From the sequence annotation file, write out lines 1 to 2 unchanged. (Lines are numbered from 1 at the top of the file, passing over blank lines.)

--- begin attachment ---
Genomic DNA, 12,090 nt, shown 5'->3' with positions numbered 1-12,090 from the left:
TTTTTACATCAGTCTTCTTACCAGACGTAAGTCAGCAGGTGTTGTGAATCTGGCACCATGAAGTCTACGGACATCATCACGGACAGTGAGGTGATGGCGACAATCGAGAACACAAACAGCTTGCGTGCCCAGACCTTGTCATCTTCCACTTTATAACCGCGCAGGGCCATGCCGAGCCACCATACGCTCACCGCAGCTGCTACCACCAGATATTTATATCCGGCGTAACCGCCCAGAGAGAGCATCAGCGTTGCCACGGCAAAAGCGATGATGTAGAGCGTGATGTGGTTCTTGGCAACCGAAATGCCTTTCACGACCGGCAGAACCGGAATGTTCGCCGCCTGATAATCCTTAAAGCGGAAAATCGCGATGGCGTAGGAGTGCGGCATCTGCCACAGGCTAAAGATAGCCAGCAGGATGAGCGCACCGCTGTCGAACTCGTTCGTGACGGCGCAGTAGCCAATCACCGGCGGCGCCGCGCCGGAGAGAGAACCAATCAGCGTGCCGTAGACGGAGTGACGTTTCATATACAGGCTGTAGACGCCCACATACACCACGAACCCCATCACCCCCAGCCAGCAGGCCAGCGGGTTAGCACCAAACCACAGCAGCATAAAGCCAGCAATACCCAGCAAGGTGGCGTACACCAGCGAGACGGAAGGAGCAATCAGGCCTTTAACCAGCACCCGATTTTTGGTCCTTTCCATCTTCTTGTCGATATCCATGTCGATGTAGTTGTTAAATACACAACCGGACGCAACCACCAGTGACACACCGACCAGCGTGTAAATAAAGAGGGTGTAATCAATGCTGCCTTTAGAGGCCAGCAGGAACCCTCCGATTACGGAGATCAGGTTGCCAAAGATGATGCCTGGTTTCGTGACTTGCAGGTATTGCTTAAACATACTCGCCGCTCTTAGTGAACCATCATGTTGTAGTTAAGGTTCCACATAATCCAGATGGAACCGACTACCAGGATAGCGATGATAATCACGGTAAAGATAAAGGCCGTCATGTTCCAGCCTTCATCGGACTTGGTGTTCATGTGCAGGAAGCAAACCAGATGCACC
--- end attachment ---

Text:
Genomic DNA, 12,090 nt, shown 5'->3' with positions numbered 1-12,090 from the left:
TTTTTACATCAGTCTTCTTACCAGACGTAAGTCAGCAGGTGTTGTGAATCTGGCACCATGAAGTCTACGGACATCATCACGGACAGTGAGGTGATGGCGACAATCGAGAACACAAACAGCTTGCGTGCCCAGACCTTGTCATCTTCCACTTTATAACCGCGCAGGGCCATGCCGAGCCACCATACGCTCACCGCAGCTGCTACCACCAGATATTTATATCCGGCGTAACCGCCCAGAGAGAGCATCAGCGTTGCCACGGCAAAAGCGATGATGTAGAGCGTGATGTGGTTCTTGGCAACCGAAATGCCTTTCACGACCGGCAGAACCGGAATGTTCGCCGCCTGATAATCCTTAAAGCGGAAAATCGCGATGGCGTAGGAGTGCGGCATCTGCCACAGGCTAAAGATAGCCAGCAGGATGAGCGCACCGCTGTCGAACTCGTTCGTGACGGCGCAGTAGCCAATCACCGGCGGCGCCGCGCCGGAGAGAGAACCAATCAGCGTGCCGTAGACGGAGTGACGTTTCATATACAGGCTGTAGACGCCCACATACACCACGAACCCCATCACCCCCAGCCAGCAGGCCAGCGGGTTAGCACCAAACCACAGCAGCATAAAGCCAGCAATACCCAGCAAGGTGGCGTACACCAGCGAGACGGAAGGAGCAATCAGGCCTTTAACCAGCACCCGATTTTTGGTCCTTTCCATCTTCTTGTCGATATCCATGTCGATGTAGTTGTTAAATACACAACCGGACGCAACCACCAGTGACACACCGACCAGCGTGTAAATAAAGAGGGTGTAATCAATGCTGCCTTTAGAGGCCAGCAGGAACCCTCCGATTACGGAGATCAGGTTGCCAAAGATGATGCCTGGTTTCGTGACTTGCAGGTATTGCTTAAACATACTCGCCGCTCTTAGTGAACCATCATGTTGTAGTTAAGGTTCCACATAATCCAGATGGAACCGACTACCAGGATAGCGATGATAATCACGGTAAAGATAAAGGCCGTCATGTTCCAGCCTTCATCGGACTTGGTGTTCATGTGCAGGAAGCAAACCAGATGCACC